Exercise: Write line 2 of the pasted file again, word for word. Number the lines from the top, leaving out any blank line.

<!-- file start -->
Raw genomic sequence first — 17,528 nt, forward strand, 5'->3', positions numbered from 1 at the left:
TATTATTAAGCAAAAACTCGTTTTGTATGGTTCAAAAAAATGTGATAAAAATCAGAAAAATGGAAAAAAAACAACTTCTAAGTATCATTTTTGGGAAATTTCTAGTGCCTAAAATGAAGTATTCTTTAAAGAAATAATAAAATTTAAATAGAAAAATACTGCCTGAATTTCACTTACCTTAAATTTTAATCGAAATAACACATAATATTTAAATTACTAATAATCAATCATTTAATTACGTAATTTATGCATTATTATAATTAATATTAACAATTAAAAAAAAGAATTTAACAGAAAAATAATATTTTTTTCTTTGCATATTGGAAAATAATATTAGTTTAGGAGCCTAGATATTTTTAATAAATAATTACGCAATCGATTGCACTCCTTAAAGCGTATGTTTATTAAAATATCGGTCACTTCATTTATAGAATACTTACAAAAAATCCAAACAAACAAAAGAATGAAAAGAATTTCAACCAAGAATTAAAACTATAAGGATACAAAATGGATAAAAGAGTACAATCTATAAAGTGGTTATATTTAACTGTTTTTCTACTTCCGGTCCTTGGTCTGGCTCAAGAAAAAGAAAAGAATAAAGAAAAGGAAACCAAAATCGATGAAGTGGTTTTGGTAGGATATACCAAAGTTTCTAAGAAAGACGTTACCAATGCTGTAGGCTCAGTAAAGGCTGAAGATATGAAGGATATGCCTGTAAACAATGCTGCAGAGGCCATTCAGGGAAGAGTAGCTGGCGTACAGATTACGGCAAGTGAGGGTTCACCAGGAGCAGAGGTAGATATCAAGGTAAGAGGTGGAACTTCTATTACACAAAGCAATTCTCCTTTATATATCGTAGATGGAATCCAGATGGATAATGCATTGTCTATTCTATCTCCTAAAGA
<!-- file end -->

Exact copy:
TATTATTAAGCAAAAACTCGTTTTGTATGGTTCAAAAAAATGTGATAAAAATCAGAAAAATGGAAAAAAAACAACTTCTAAGTATCATTTTTGGGAAATTTCTAGTGCCTAAAATGAAGTATTCTTTAAAGAAATAATAAAATTTAAATAGAAAAATACTGCCTGAATTTCACTTACCTTAAATTTTAATCGAAATAACACATAATATTTAAATTACTAATAATCAATCATTTAATTACGTAATTTATGCATTATTATAATTAATATTAACAATTAAAAAAAAGAATTTAACAGAAAAATAATATTTTTTTCTTTGCATATTGGAAAATAATATTAGTTTAGGAGCCTAGATATTTTTAATAAATAATTACGCAATCGATTGCACTCCTTAAAGCGTATGTTTATTAAAATATCGGTCACTTCATTTATAGAATACTTACAAAAAATCCAAACAAACAAAAGAATGAAAAGAATTTCAACCAAGAATTAAAACTATAAGGATACAAAATGGATAAAAGAGTACAATCTATAAAGTGGTTATATTTAACTGTTTTTCTACTTCCGGTCCTTGGTCTGGCTCAAGAAAAAGAAAAGAATAAAGAAAAGGAAACCAAAATCGATGAAGTGGTTTTGGTAGGATATACCAAAGTTTCTAAGAAAGACGTTACCAATGCTGTAGGCTCAGTAAAGGCTGAAGATATGAAGGATATGCCTGTAAACAATGCTGCAGAGGCCATTCAGGGAAGAGTAGCTGGCGTACAGATTACGGCAAGTGAGGGTTCACCAGGAGCAGAGGTAGATATCAAGGTAAGAGGTGGAACTTCTATTACACAAAGCAATTCTCCTTTATATATCGTAGATGGAATCCAGATGGATAATGCATTGTCTATTCTATCTCCTAAAGA